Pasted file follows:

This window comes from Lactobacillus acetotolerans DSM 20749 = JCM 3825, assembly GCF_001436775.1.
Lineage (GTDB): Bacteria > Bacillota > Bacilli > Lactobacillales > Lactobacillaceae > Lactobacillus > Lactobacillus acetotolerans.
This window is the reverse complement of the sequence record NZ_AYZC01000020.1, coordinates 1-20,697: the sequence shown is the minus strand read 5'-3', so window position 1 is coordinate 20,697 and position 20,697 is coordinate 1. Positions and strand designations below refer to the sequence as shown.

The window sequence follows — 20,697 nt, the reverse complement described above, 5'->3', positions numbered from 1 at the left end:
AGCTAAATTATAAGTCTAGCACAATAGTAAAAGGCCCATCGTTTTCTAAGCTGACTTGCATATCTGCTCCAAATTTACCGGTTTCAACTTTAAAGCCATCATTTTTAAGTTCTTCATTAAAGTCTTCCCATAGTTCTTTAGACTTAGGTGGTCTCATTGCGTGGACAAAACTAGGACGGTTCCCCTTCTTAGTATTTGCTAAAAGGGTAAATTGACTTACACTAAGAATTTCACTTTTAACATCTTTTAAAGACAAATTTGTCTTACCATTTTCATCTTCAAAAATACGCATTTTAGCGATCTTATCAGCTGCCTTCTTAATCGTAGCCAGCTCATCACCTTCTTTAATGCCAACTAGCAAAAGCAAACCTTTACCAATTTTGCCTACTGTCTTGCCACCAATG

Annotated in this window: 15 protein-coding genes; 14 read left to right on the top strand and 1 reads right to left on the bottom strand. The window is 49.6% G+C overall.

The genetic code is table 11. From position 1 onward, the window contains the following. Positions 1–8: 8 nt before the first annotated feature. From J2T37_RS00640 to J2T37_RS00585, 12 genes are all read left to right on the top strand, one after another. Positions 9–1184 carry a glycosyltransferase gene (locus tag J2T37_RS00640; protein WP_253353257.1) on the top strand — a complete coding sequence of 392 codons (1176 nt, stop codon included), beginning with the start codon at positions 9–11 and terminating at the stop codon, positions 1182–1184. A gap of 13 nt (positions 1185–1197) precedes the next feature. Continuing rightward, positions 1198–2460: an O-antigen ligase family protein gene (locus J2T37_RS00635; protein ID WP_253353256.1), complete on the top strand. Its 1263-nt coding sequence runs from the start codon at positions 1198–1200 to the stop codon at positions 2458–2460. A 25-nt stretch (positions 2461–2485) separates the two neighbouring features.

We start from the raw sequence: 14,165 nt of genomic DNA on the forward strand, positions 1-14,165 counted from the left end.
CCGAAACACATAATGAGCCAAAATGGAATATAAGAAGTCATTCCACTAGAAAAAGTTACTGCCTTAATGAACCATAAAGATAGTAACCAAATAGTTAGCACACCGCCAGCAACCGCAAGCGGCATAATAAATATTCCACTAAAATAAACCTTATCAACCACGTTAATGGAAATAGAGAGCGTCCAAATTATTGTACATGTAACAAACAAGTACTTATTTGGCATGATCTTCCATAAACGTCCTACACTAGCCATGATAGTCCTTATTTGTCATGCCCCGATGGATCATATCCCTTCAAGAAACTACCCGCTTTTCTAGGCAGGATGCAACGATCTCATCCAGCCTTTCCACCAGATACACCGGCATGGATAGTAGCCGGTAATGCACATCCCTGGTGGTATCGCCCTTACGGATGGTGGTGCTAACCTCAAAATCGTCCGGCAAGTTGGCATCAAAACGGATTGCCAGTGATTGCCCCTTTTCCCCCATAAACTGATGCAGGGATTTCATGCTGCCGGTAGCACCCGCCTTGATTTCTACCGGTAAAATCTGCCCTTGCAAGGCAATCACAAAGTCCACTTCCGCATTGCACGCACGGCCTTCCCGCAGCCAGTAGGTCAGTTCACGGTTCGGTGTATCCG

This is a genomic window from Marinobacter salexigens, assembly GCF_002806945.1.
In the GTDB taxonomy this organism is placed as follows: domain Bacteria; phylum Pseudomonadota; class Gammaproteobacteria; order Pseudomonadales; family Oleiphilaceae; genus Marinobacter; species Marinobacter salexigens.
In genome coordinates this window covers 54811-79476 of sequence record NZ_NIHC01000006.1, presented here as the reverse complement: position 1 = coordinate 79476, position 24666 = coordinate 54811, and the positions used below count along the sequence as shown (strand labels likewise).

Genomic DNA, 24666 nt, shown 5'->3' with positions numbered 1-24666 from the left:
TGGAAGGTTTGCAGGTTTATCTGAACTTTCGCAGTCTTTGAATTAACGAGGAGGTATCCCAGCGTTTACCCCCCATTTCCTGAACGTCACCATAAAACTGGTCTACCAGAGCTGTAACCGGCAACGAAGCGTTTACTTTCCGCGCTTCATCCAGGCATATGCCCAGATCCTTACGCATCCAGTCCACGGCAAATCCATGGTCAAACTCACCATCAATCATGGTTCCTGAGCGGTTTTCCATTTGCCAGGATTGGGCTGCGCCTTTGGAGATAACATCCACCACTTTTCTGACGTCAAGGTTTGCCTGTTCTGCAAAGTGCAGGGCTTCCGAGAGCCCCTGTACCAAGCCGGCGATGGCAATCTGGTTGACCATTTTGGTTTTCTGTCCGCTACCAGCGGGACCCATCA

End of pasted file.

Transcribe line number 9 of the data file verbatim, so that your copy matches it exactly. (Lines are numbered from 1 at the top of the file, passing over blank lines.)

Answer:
CCGAAACACATAATGAGCCAAAATGGAATATAAGAAGTCATTCCACTAGAAAAAGTTACTGCCTTAATGAACCATAAAGATAGTAACCAAATAGTTAGCACACCGCCAGCAACCGCAAGCGGCATAATAAATATTCCACTAAAATAAACCTTATCAACCACGTTAATGGAAATAGAGAGCGTCCAAATTATTGTACATGTAACAAACAAGTACTTATTTGGCATGATCTTCCATAAACGTCCTACACTAGCCATGATAGTCCTTATTTGTCATGCCCCGATGGATCATATCCCTTCAAGAAACTACCCGCTTTTCTAGGCAGGATGCAACGATCTCATCCAGCCTTTCCACCAGATACACCGGCATGGATAGTAGCCGGTAATGCACATCCCTGGTGGTATCGCCCTTACGGATGGTGGTGCTAACCTCAAAATCGTCCGGCAAGTTGGCATCAAAACGGATTGCCAGTGATTGCCCCTTTTCCCCCATAAACTGATGCAGGGATTTCATGCTGCCGGTAGCACCCGCCTTGATTTCTACCGGTAAAATCTGCCCTTGCAAGGCAATCACAAAGTCCACTTCCGCATTGCACGCACGGCCTTCCCGCAGCCAGTAGGTCAGTTCACGGTTCGGTGTATCCG